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Doves fly against the backdrop of the moon in the Jordanian capital of Amman September 30, 2009.

MUHAMMAD HAMED

The moon was once thought to be a waterless world.

Now, however, many scientists believe vast stores of the precious resource lie frozen in polar craters where the sun never shines.

On Friday, they will get a chance to see if their hunch is correct.

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A U.S. rocket will be deliberately crashed into a 98-kilometre-wide crater, named Cabeus, near the south pole of the moon. The impact is expected to throw up a huge cloud of debris, rising six kilometres above the lunar surface. Telescopes - in space and on Earth - will be focused on that material, analyzing it with special instruments for evidence of water.

And there's even a possibility some amateur sky watchers in western North America will be able to witness the celestial dust-up with their backyard telescopes.

Finding lunar water would be welcome news to those who have their hearts set on establishing permanent human bases on the moon and beyond. (The United States is currently reviewing its long-term space plans.)

"It could be an incredibly valuable resource," said Anthony Colaprete, the lead scientist overseeing the mission for the U.S. National Aeronautics and Space Administration.

The cost of shipping a pound of water to the moon is roughly $50,000 (U.S.) A lot of money could be saved if future moon colonists can use local water for drinking and growing crops. Or, it could be broken down into hydrogen and oxygen to produce rocket fuel for deep-space missions.

Previous moon missions have already provided tantalizing hints of water. Last month, scientists, using data from India's Chandrayaan-1 spacecraft and other lunar orbiters, revealed that trace amounts of water appear to be bound up in rocks and soil across much of the surface.

But other scientists hope to find substantially higher concentrations at the poles, where the sun doesn't rise much above the horizon. Some crater bottoms are in perpetual darkness and the temperature dips to a bone-chilling - 238 C, potentially preserving ice from comets and asteroids that has rained down on the moon over billions of years.

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"There are about 14,000 square kilometres of shadowed real estate at the two poles," said Dr. Colaprete.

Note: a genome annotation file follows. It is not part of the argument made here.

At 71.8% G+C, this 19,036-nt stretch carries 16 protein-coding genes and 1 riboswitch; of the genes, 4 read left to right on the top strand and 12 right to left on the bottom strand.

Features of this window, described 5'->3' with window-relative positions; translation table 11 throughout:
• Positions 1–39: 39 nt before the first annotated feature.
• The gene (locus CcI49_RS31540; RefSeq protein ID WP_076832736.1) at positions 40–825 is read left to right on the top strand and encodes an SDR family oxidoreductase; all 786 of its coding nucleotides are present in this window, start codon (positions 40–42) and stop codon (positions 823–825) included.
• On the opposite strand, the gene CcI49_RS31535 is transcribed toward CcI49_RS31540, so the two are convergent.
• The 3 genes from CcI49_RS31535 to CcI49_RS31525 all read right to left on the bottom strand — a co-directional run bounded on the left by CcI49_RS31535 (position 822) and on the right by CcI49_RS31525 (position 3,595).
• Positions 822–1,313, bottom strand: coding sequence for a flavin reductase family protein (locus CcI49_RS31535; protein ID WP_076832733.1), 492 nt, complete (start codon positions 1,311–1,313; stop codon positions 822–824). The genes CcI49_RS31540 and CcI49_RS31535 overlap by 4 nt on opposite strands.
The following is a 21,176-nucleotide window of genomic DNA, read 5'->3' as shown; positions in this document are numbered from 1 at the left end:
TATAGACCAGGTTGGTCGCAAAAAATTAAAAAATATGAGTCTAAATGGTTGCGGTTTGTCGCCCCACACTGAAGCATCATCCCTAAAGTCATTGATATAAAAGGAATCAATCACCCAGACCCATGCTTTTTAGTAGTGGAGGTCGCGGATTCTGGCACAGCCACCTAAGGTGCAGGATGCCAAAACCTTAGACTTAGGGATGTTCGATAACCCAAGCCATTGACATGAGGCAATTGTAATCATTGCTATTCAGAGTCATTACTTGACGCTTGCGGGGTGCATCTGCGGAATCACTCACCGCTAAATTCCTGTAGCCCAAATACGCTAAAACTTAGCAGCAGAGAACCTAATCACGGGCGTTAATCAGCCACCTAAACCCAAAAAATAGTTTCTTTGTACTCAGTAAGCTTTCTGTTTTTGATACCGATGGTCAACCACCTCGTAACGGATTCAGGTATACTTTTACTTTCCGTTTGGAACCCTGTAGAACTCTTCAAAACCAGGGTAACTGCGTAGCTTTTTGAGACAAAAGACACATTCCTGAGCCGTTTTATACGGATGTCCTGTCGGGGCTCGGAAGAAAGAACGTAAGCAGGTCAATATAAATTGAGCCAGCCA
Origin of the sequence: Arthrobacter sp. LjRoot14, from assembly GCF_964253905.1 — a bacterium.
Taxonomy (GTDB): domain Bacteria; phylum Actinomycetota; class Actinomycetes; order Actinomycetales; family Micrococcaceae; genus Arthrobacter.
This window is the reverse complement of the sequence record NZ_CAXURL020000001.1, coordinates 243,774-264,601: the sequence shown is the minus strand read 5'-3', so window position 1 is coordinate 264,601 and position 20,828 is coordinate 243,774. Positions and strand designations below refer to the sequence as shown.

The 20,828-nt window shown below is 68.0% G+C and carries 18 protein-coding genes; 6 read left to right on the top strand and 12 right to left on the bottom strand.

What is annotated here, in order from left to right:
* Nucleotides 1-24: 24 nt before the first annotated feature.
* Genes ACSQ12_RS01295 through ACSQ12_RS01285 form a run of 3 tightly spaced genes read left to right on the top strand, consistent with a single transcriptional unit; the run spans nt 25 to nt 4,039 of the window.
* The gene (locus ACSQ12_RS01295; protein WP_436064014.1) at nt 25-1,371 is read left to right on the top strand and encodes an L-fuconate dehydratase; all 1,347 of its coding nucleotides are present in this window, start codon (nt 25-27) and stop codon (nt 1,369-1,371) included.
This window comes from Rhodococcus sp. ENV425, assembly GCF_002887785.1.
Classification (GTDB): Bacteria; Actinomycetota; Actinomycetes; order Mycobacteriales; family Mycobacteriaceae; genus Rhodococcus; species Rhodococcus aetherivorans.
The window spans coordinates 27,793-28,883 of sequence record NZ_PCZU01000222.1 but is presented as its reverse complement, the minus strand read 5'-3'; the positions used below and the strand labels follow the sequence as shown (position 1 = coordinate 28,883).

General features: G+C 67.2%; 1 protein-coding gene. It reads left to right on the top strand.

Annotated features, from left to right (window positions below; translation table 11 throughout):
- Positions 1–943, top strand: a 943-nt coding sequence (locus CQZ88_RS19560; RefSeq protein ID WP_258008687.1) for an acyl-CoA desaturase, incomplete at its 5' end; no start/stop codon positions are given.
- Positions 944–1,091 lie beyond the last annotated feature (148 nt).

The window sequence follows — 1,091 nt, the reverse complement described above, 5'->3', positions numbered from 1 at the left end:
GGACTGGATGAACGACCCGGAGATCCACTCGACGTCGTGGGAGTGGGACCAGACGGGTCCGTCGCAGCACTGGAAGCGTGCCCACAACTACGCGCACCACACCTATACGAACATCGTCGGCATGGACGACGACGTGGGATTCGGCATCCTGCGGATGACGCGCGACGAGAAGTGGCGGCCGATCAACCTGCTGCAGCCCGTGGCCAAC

If the top few metres are made up of just 1 per cent water-ice, the craters could hold as much as 1.3 trillion gallons of water, he speculated. "That's quite a bit."

For an accurate assessment, however, scientists must excavate a big hole in a polar crater. And that's precisely what they hope to do by sending a probe on a collision course with the moon.

The probe is called the Lunar Crater Observation and Sensing Satellite, or LCROSS for short. It's currently attached to the upper stage Centaur rocket that boosted it into space in June.

(The same rocket also launched another probe, called the Lunar Reconnaissance Orbiter - or LRO - which is mapping the moon.)

About 10 hours before the planned impacts, LCROSS will separate from the Centaur rocket, which will then lead the way in the final plunge to the lunar surface.

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The 12.6-metre-long rocket will hit the moon first, blasting an estimated 350 tons of lunar material skyward. LCROSS, following closely behind, will gather images and data and relay them immediately to Earth. Within minutes, LCROSS will pass through the expanding debris plume before it also crashes into the moon.

The impacts are timed to occur when it is the middle of the night in Hawaii, the home of numerous internationally funded observatories - including the Canada-France-Hawaii Telescope - which sit on mountaintops.

"It is nice to have a lot of telescopes at the same place," said Christian Veillet, executive director of the CFHT. "But if the weather is bad, it's going to be bad for all of us" and obstruct the view.

As a backup, major observatories in the western United States will be also focused on the moon, and amateur astronomers are being urged to take pictures and share them with NASA. The Hubble Space Telescope and LRO in lunar orbit will be watching, too.

"We would like to have as many eyes and instruments watching these impacts as possible because this is the way we will get the most data," said Jennifer Heldmann, who is leading the LCROSS observation campaign.

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Watch it on the Web

The death dive of a U.S. rocket into the moon is set for 7:30 a.m. ET on Friday. But that timing isn't great for amateur sky watchers in eastern North America. Morning sunlight will drown any chance of seeing the faint debris cloud rising from the moon's surface when the rocket wallops into it.

Observers in the western part of North America, where it will still be dark, have better viewing odds. However, they will need a decent-sized telescope - one with a light-gathering mirror at least 25 centimetres in diameter. Even with the proper equipment, it will be a challenge spotting the proposed crash site. One small crater looks much like another to an untrained eye.

But don't fret about missing the show. Possibly the best seat will be in front of a computer. On one of its Internet sites, the U.S. space agency will be streaming live images from the Lunar Crater Observation and Sensing Satellite (LCROSS), providing a bird's-eye view of the main rocket body plunging toward the moon.

"It will look like a ring, or doughnut, rising up out of the crater and expanding outwards," said the lead mission scientist Anthony Colaprete, describing the anticipated plume from the impact. Paul Taylor

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